From the times of the, Middle Ages, a candied sweetmeat has been employed in Great Britain, as made from our English familiar plant, Elecampane (Helenium inula), growing tall, stout, and downy, of the Composite order, from three to five feet high, with broad leaves, and bright yellow flowers. "One of the plants,' 'says William Coles (1656), "whereof England may boast as much as any, for there grows none better in the world than in England, let apothecaries and druggists say what they will." An old Latin distich thus celebrates its virtues: Enula Campana reddit prcecordia sana: "Elecampane will the spirits sustain." Some fifty years ago its candy was sold commonly in London, made into flat round cakes, composed largely of the medicated sugar, and coloured with cochineal. A piece was eaten each night, and morning, for asthmatical complaints; and it was customary when journeying by river to suck a bit of the same, or of the Elecampane root, against poisonous exhalations, and bad air.

The candy may still be had from our leading confectioners, but scarcely containing, it is to be supposed, any more of the Elecampane than their barley sugar does now-a-days of barley. Chemically the roots, from which this candy is made, include a camphoraceous principle, helenin, and a starch known as "inulin," 'most sparingly soluble, together with a volatile oil, another resin, albumin, and acetic acid. The inulin is a powerful antiseptic to arrest putrefaction; the helenin relieves chronic bronchitis, and soreness inside the nostrils. Moreover, this latter principle of Elecampane is said to be peculiarly destructive to the bacillus connected with consumptive disease of the lungs. In classic times the poet Horace told how Fundanius made a delicate sauce in which the bitter inula was boiled, and how the Roman stomach when surfeited by an excess of rich viands pined for plain turnips, and the appetising Enulas acidas from frugal Campania:-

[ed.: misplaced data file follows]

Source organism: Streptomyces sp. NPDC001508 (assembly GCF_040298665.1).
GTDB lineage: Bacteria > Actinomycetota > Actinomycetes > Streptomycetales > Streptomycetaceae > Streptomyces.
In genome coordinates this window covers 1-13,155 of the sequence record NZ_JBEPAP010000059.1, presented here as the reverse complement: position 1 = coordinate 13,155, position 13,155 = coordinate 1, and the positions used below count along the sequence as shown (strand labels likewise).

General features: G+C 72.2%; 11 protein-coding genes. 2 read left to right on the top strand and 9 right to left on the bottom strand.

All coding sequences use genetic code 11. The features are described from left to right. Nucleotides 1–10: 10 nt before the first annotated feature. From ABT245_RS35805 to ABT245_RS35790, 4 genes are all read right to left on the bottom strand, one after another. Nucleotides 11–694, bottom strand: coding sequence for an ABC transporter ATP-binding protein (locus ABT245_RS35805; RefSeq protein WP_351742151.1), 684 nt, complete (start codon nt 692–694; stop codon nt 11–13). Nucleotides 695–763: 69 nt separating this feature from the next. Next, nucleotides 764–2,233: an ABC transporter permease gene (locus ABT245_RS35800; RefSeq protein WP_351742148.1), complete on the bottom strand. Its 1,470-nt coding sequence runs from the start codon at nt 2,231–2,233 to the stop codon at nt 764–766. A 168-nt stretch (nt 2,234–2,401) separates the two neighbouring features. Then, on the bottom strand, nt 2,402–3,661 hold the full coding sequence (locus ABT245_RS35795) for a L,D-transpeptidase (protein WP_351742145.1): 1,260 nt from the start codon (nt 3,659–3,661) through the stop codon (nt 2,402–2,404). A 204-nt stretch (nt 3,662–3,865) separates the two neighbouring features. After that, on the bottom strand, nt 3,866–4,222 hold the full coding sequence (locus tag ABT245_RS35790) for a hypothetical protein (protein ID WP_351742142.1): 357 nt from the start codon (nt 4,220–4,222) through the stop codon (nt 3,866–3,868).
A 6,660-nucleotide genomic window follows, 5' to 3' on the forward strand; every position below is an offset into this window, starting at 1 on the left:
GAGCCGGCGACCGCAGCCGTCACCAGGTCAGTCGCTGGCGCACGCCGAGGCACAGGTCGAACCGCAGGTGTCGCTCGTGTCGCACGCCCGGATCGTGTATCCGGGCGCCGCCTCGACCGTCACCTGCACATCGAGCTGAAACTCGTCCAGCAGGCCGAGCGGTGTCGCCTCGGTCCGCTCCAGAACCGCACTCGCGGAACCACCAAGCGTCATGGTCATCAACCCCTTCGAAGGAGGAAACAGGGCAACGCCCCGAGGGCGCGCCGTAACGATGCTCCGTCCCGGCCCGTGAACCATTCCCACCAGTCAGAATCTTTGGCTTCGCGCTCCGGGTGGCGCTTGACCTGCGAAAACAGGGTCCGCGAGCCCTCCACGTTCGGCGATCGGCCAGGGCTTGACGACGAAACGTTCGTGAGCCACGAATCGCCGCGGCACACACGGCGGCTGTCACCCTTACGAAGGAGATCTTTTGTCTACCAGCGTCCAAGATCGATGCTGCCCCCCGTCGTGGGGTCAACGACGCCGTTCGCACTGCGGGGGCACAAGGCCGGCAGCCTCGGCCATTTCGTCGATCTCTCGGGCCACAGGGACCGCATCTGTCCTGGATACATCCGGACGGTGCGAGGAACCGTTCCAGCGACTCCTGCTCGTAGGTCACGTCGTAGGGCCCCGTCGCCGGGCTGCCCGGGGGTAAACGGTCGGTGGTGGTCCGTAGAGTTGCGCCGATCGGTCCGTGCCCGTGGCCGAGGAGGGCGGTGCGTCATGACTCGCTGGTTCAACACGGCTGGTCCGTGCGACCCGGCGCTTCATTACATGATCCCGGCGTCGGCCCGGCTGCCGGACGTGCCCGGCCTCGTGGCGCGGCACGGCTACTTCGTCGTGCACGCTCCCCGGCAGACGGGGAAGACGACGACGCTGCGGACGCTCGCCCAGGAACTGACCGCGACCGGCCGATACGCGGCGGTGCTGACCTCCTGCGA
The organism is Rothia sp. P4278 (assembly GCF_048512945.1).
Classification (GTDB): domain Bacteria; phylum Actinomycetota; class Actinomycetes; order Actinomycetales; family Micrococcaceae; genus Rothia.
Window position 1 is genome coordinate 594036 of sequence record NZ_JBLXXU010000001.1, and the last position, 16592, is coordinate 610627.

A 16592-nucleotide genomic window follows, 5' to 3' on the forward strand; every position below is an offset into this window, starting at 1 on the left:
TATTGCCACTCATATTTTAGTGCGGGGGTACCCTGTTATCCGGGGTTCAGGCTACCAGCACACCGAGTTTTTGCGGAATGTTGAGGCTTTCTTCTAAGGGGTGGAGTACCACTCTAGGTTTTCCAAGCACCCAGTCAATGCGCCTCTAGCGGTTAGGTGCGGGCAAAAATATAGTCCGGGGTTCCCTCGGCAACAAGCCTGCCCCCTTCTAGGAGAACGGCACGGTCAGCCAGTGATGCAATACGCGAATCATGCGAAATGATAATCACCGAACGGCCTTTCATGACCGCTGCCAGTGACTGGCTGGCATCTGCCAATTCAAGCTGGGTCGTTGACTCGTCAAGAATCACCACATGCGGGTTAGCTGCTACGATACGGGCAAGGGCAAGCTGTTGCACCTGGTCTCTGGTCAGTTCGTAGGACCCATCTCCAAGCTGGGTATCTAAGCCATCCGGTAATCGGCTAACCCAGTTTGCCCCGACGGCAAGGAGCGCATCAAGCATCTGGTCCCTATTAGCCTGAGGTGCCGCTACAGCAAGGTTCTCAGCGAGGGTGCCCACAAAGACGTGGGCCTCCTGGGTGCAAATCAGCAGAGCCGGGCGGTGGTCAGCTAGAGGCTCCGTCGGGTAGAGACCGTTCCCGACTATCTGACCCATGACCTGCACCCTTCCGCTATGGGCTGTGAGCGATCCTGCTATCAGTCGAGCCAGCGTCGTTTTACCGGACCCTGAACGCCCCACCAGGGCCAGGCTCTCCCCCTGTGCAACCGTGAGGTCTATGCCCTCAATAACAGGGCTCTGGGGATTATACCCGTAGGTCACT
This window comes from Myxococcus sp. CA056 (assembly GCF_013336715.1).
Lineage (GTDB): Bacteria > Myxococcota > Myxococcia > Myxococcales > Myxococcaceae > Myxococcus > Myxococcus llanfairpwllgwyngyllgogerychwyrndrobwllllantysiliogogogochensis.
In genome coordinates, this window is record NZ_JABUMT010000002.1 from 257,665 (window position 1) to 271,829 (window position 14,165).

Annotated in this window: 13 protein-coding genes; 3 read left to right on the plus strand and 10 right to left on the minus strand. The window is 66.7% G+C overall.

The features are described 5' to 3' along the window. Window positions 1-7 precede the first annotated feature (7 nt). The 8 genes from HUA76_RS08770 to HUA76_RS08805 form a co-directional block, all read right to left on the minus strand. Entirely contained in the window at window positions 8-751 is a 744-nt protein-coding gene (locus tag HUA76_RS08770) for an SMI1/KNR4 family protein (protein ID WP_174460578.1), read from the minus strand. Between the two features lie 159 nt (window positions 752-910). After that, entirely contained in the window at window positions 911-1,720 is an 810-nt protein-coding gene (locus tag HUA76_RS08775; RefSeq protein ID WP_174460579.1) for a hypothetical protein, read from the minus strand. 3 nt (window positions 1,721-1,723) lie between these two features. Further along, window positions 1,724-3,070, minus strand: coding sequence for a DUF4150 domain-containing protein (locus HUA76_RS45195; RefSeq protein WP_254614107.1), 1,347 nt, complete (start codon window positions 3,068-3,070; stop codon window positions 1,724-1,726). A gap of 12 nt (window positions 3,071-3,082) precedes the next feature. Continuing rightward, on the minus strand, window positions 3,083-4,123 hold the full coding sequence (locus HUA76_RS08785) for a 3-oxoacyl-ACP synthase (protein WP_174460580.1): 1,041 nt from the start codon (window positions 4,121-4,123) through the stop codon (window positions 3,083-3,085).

"Quum rapula plenus Atque acidas mavult inulas".

Prior to the Norman Conquest, and during the Middle Ages, the root of Elecampane was much employed medicinally in Great Britain. Though now found but infrequently as of local growth in our copses, and meadows, yet it is cultivated in private herb gardens as a culinary, and medicinal plant.